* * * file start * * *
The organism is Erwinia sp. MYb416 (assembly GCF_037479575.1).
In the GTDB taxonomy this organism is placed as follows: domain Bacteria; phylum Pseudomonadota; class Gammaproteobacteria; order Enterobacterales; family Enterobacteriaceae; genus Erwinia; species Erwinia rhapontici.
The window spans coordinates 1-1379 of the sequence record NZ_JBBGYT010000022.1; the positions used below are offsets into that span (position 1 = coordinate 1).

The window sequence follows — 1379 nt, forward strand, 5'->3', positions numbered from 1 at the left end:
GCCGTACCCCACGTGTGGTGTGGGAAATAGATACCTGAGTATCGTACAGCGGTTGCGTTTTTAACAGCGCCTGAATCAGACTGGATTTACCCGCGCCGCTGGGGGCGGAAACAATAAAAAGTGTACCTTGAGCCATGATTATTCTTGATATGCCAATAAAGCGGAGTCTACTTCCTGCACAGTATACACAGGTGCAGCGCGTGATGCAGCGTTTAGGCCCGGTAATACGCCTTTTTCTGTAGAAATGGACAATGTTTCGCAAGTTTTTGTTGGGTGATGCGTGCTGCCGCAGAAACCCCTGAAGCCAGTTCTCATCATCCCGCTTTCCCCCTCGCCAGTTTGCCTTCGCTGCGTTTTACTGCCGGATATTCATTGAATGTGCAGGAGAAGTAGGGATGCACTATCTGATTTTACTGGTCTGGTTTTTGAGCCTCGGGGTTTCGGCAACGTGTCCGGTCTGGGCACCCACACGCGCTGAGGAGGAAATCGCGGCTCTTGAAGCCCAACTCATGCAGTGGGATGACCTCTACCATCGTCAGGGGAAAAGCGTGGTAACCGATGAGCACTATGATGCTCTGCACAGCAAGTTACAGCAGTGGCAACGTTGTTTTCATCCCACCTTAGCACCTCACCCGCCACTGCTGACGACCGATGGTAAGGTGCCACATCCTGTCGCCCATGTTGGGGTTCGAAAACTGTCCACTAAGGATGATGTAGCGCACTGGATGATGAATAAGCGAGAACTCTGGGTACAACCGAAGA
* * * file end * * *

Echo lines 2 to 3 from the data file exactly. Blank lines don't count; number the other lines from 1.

In the GTDB taxonomy this organism is placed as follows: domain Bacteria; phylum Pseudomonadota; class Gammaproteobacteria; order Enterobacterales; family Enterobacteriaceae; genus Erwinia; species Erwinia rhapontici.
The window spans coordinates 1-1379 of the sequence record NZ_JBBGYT010000022.1; the positions used below are offsets into that span (position 1 = coordinate 1).